I am afraid of losing some people here, so let me pump your intuition with a few examples. Have you ever been on one of those rides in an amusement park (the one I went to was called the Devil’s Hole) where you stand in a circular room against the wall, then after the room starts spinning quite rapidly, you are pressed strongly against the wall and then the floor drops away? It can be scary, but is safe because you are accelerating (moving in a circle) and this presses you to the wall just as gravity would if you turned the whole circular room on its side (like a Ferris wheel) and lay on the side of it which is touching the ground. Most gravity defying stunts, like motorcyclists riding inside a wire cage in the shape of a sphere, rely on the effects of acceleration to cancel gravity. You’ve probably seen astronauts on TV training for weightless environments inside aircraft where they are floating about. This also exploits the principle of equivalence: if the plane accelerates downwards at the same rate as a freely falling object would, this will produce what could be described as an upward gravitational force inside the plane, and this cancels gravity. Of course, from an outside perspective, looking through the plane windows, it just seems that the plane and the people in it are both falling at the same rate, which is why they seem to be floating inside it. But inside the plane, if you have no windows, there is no way to tell whether you are far away from any gravitational field, or simply accelerating in its direction. All this really should become quite clear if you think about it for a bit. Reread the last couple of paragraphs if you have to.


Rockets_copy_2Consider the leftmost three drawings of the spaceship in Fig. 1. They show the spaceship accelerating upward. Remember, this does not mean that it is moving upward with a steady speed. It means that it is getting faster and faster each instant. In other words, its speed is increasing. Now we have an object, say a ball, which is moving at a steady (fixed) speed across the path of the spaceship from left to right in a straight-line path perpendicular to the direction the spaceship is moving and accelerating in (up). Suppose, further, that there is a little hole in the spaceship just where the ball would strike the exterior left wall of the spaceship, which allows the ball to enter the spaceship without ever touching any part of it. Imagine that the spaceship is made of glass and is transparent, so you can see what happens inside. If you are standing outside the spaceship, what you will see is what is shown in the leftmost three drawings of the spaceship in Fig. 1, i.e., the ball will continue in a straight line on its previous path (shown in the figure as a dotted line), while the spaceship accelerates up around it (while the ball is inside the ship). Here’s the weird part: now imagine yourself standing still on the floor of the spaceship as it accelerates upward. You experience gravity which presses you to the floor, as described above. Now, you see the ball enter from the window in the left wall, and what you see is that it follows a parabolic arc down and hits the opposite wall much lower than the height at which it entered (shown in the rightmost drawing of Fig. 1) just as it would because of gravity if the spaceship were standing on the launchpad at Cape Kennedy and someone threw a ball in horizontally through the window. Do you see? One man’s acceleration is another man’s gravity!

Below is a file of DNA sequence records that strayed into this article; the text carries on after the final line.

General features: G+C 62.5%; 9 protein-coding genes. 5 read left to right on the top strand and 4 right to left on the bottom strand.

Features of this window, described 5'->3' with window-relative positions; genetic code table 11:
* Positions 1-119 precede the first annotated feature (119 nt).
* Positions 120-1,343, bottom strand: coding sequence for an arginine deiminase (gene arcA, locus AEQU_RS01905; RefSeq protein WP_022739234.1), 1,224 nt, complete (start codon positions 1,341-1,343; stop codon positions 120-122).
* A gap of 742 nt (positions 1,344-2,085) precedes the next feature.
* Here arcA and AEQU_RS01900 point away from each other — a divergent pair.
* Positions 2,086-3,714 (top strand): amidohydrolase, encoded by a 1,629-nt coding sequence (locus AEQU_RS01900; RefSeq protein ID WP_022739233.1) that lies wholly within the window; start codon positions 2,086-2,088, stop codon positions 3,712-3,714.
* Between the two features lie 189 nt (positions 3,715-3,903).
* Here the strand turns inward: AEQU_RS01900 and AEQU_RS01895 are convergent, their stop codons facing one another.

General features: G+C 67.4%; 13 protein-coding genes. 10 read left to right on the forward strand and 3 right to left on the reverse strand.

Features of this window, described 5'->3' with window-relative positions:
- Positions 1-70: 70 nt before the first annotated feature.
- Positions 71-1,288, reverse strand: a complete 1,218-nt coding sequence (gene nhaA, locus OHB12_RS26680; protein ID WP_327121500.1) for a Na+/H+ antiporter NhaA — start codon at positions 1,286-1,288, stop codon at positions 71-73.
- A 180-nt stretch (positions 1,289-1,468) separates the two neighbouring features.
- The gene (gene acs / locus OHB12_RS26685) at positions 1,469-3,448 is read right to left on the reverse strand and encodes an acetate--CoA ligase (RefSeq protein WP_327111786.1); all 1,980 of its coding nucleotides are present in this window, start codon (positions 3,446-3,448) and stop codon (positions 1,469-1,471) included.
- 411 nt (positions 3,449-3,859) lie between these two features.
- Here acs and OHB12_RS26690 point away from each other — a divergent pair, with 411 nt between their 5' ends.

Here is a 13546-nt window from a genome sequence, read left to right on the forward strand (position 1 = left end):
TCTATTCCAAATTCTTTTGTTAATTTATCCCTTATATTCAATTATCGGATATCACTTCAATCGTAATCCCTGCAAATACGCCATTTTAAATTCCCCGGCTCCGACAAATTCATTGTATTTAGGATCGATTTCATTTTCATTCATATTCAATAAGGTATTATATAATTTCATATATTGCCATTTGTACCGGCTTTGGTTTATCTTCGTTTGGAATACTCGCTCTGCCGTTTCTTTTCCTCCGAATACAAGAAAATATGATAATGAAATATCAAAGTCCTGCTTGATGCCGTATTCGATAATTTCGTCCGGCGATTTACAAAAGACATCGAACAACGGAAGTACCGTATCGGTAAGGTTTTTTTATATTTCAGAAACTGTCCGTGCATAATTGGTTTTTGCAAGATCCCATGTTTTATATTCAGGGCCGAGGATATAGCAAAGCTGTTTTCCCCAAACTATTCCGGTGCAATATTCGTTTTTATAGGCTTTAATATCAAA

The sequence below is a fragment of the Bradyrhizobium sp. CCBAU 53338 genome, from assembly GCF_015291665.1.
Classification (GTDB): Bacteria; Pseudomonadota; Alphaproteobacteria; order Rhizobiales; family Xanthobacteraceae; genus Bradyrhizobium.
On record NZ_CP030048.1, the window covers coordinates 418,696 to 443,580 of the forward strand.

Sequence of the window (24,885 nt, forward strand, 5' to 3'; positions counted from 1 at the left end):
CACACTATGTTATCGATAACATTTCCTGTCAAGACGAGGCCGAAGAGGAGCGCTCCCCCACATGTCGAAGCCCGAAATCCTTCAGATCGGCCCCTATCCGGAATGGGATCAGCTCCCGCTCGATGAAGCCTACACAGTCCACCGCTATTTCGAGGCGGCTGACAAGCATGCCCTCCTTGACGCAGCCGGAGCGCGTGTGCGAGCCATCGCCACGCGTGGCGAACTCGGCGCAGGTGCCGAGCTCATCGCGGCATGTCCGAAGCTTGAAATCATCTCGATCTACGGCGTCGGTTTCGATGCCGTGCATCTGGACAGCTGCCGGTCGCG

You can probably guess what’s coming next: now imagine the the ball is replaced with a ray of light. Exactly the same thing will happen to it. The light will follow a parabolic arc downward and hit the opposite wall below the height at which it entered the spaceship, when seen by the person inside. The reason that you normally don’t see light bending in any spaceships is that light travels so fast. In the billionths of a second that light takes to get from one wall to the other, the spaceship doesn’t move up much (maybe billionths of an inch) because it is moving much slower than light moves. This small a deflection is impossible to measure. (This is just as you don’t see a bullet fired horizontally bending down much over a short distance, even though it is following a downward parabolic path to the ground. And light is a lot faster than bullets.) This bending of light must be true as long as we assume the principle of equivalence to be true, because if it weren’t, we could then perform optical experiments on the ship to decide whether we are in an accelerating frame or a gravitational field. This is forbidden by the principle of equivalence. And since we now see that light will bend in an accelerating spaceship (seen by someone in the ship) and since we also know that the person in the ship by definition has no way of knowing whether she is accelerating or in a gravitational field, light must also bend in a gravitational field. (Otherwise the person would know she is accelerating.) It’s really that simple!